This is a year of events in Preston. Every 20 years the city is overtaken by a series of ceremonies, celebrations, activities and exploits. It’s known as the Preston Guild and dates back more than 800 years.
One event that’s already taken place was a visit by an art installation known as the Global Rainbow. The installation comprised a set of lasers in the colours of the rainbow beamed across the sky. They were set up at the marina and shone from there over the centre of the city and out of the other side towards Blackburn, where it was still visible.
In many ways it’s quite a simple idea for an installation but like all good art the Global Rainbow engaged everyone in a collective experience.
We went down to the marina a couple of evenings and it was great to see a place that is normally a bit quiet buzzing with all sorts of people. There were families just taking it in. There were people with cameras of all sorts of sizes, sophistication and costs. There were people who were in on what it was all about. There were others who were baffled by the whole thing. We spoke to one couple who lived down there and hadn’t a clue what was going on. There were people intent on knowing how it worked and others who marvelled at the spectacle.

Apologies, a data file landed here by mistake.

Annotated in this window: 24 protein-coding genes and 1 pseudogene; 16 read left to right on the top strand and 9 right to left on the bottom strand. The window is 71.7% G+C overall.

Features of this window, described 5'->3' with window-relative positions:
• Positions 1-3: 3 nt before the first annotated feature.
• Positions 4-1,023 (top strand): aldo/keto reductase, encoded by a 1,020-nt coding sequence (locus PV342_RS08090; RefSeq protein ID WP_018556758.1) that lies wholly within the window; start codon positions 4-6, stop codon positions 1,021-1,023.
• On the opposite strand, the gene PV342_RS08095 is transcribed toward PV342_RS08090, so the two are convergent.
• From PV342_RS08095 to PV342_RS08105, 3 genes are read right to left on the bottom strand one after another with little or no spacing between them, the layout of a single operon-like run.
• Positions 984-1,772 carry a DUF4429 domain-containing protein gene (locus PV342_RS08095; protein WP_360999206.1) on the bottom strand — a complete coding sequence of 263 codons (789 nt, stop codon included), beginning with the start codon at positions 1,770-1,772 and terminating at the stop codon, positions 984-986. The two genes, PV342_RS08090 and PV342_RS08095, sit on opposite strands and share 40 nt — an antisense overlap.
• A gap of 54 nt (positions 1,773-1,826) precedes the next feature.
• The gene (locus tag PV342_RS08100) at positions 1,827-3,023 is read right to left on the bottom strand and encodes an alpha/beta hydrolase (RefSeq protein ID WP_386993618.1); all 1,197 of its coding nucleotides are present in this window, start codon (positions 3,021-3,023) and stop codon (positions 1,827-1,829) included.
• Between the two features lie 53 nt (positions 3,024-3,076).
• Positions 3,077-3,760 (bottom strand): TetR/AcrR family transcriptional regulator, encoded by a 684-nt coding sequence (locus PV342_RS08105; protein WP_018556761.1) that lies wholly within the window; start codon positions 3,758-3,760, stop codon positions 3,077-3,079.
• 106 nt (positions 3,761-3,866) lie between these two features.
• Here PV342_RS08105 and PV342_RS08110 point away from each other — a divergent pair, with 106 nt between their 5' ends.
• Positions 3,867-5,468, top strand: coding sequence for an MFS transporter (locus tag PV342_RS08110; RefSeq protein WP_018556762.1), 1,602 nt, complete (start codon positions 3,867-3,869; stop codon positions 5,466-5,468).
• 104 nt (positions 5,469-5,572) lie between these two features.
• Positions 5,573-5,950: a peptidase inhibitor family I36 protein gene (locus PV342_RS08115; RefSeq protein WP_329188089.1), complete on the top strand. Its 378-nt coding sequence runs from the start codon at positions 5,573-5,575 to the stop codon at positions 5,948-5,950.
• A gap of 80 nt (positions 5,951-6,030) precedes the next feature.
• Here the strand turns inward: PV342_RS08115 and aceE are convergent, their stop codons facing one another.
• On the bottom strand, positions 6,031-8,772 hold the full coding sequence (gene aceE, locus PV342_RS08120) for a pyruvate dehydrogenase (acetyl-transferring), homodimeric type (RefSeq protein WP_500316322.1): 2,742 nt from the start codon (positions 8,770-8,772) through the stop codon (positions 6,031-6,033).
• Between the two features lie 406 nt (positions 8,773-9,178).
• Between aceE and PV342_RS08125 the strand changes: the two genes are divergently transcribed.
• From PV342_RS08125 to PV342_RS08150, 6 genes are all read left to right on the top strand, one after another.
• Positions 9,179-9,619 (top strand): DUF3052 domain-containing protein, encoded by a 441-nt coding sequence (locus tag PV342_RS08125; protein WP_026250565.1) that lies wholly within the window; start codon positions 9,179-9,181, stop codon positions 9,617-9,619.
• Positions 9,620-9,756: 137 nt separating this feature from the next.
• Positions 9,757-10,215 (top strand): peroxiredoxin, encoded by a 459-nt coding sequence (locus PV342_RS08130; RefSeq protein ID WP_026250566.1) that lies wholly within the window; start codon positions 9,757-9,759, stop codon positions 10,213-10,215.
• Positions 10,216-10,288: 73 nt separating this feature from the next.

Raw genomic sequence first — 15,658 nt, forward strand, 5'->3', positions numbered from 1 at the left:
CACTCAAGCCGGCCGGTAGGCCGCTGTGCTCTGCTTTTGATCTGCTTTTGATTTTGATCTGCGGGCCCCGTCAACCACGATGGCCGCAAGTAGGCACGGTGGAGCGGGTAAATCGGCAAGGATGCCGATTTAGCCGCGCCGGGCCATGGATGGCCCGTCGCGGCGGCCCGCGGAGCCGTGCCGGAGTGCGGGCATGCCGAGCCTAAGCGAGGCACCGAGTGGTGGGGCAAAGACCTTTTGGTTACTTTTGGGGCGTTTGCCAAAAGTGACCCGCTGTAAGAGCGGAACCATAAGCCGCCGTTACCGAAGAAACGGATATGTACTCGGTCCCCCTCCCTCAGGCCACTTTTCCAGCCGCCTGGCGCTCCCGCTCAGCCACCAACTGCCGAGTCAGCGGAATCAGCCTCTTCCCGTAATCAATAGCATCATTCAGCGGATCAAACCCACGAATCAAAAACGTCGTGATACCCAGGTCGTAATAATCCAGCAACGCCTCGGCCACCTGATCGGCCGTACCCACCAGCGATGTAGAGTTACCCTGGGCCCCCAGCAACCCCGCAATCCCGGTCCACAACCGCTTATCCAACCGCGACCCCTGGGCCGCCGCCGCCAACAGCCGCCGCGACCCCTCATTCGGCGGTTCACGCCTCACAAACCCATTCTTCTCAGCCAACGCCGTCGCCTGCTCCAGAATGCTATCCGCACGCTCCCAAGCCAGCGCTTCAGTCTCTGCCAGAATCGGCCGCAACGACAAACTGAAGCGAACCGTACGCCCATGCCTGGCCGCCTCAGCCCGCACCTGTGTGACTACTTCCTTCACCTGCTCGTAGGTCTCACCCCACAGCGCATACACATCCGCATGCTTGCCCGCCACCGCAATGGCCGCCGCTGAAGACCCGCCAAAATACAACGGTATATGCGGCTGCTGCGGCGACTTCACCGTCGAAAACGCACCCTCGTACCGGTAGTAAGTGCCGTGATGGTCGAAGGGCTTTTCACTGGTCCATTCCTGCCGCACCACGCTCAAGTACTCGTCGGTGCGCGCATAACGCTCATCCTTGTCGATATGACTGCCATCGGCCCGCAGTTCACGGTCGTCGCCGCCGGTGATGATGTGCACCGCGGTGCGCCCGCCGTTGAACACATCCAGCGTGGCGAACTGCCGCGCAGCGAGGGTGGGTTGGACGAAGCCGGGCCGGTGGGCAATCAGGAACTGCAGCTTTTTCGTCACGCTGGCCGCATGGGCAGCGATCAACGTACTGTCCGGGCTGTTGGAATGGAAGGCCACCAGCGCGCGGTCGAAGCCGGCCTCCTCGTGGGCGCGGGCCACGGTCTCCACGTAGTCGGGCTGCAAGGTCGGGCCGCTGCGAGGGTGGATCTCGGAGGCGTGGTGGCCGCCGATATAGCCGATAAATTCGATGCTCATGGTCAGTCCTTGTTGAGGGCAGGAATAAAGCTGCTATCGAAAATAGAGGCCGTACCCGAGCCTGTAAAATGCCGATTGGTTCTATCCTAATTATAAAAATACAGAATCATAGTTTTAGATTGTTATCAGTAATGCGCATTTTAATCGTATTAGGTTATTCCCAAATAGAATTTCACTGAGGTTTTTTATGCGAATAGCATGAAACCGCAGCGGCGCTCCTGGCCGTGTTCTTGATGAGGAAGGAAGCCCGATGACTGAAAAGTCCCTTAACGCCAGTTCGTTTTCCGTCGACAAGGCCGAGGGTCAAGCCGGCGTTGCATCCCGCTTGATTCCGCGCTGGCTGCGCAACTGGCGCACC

The event was talked about in the local paper and on the TV news. Nearly everyone I met that weekend wanted to know whether we’d been to visit. It was certainly to topic of conversation for a few days.
We were bound together as a community by our communal participation and immersion.
The Bible is full of all sorts of collective experiences. One of them stand out as memorable because of it’s eternal symbolism, but also because we continue to remember the events through a simple and regular act of worship. It was a collective experience that was so significant it was retold in each of the four gospels and bound the disciples together. As a ceremony it continues to bind communities together.
When it was time, he sat down, all the apostles with him, and said, "You’ve no idea how much I have looked forward to eating this Passover meal with you before I enter my time of suffering. It’s the last one I’ll eat until we all eat it together in the kingdom of God."
Taking the cup, he blessed it, then said, "Take this and pass it among you. As for me, I’ll not drink wine again until the kingdom of God arrives."
Taking bread, he blessed it, broke it, and gave it to them, saying, "This is my body, given for you. Eat it in my memory."
He did the same with the cup after supper, saying, "This cup is the new covenant written in my blood, blood poured out for you.